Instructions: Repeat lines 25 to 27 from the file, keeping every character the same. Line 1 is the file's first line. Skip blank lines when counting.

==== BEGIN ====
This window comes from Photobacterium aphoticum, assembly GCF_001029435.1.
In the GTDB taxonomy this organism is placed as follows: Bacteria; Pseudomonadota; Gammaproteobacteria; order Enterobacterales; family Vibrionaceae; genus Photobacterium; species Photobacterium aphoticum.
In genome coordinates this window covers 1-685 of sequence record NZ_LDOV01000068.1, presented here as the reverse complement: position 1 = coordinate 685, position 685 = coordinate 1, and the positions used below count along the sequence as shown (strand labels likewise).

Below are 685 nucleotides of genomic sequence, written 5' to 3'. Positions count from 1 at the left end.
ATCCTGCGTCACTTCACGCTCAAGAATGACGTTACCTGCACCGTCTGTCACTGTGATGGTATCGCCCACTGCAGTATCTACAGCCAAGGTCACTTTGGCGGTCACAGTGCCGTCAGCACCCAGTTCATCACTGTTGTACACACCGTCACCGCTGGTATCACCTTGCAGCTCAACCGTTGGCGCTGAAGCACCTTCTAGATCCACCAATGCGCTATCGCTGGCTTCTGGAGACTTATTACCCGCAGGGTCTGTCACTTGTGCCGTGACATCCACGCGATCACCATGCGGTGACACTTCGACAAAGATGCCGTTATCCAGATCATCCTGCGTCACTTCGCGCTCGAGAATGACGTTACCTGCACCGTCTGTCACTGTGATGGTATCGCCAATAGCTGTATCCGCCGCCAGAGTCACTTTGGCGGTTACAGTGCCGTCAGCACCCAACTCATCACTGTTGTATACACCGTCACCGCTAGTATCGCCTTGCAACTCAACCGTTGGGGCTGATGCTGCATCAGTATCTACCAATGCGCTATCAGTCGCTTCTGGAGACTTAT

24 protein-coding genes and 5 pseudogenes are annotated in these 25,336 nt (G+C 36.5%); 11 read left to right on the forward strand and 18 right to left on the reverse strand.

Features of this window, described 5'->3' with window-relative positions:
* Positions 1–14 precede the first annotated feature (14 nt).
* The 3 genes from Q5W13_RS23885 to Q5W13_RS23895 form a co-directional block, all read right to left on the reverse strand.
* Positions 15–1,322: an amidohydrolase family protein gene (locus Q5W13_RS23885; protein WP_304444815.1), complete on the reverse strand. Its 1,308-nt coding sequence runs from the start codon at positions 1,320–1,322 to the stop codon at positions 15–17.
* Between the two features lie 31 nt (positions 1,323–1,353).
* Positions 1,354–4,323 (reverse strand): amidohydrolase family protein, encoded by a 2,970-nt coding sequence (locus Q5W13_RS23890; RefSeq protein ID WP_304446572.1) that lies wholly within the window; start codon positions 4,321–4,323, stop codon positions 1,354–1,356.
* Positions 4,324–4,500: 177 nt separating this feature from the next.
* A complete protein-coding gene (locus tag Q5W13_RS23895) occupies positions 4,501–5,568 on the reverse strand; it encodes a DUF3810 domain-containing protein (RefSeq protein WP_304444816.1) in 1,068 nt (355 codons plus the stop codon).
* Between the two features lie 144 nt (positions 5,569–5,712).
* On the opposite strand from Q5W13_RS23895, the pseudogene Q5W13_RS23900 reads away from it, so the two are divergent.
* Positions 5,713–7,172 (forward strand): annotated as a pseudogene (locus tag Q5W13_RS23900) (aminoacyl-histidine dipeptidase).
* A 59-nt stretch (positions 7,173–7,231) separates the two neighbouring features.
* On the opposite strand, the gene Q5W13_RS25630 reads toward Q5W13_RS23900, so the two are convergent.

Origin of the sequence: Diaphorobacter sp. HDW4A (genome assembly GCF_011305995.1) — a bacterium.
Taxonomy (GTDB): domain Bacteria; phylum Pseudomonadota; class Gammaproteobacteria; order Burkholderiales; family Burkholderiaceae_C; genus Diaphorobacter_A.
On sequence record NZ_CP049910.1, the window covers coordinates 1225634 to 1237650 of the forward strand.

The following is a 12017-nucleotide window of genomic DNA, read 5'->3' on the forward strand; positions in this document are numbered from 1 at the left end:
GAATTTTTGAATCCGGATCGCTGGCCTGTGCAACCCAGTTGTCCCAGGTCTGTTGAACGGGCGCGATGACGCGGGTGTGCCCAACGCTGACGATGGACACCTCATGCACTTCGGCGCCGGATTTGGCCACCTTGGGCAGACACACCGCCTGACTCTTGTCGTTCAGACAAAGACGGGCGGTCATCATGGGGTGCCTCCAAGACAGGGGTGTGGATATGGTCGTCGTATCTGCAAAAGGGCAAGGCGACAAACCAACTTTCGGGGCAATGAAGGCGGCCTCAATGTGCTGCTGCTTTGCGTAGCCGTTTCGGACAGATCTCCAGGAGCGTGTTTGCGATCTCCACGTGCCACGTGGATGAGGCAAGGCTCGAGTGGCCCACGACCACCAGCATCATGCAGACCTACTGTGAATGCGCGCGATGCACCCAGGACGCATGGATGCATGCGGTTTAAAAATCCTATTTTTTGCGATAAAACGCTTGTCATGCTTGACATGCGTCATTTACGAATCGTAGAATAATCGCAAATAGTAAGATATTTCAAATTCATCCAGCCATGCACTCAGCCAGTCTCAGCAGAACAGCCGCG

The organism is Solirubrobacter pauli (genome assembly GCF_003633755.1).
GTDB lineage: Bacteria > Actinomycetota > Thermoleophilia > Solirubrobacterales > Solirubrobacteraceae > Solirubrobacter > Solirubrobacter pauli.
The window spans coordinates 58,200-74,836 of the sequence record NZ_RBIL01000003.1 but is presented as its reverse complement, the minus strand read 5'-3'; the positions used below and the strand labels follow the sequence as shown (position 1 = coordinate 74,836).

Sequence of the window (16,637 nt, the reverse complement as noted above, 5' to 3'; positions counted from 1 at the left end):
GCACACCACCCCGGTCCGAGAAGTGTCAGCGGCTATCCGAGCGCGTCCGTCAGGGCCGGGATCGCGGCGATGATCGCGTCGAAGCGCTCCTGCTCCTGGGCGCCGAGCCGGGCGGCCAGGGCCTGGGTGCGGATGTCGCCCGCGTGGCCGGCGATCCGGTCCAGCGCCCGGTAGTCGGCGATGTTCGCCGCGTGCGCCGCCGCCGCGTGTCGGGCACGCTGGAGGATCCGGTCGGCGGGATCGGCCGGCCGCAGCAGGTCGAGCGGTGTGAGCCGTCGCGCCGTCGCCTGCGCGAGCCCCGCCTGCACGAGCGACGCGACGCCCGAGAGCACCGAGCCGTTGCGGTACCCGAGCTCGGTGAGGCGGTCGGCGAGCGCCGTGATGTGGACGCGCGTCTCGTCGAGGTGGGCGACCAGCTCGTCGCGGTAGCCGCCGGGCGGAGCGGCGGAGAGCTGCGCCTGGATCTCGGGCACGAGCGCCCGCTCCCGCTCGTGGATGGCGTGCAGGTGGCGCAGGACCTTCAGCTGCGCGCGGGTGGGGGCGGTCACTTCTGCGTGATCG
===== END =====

The organism is Solirubrobacter pauli (genome assembly GCF_003633755.1).
GTDB lineage: Bacteria > Actinomycetota > Thermoleophilia > Solirubrobacterales > Solirubrobacteraceae > Solirubrobacter > Solirubrobacter pauli.
The window spans coordinates 58,200-74,836 of the sequence record NZ_RBIL01000003.1 but is presented as its reverse complement, the minus strand read 5'-3'; the positions used below and the strand labels follow the sequence as shown (position 1 = coordinate 74,836).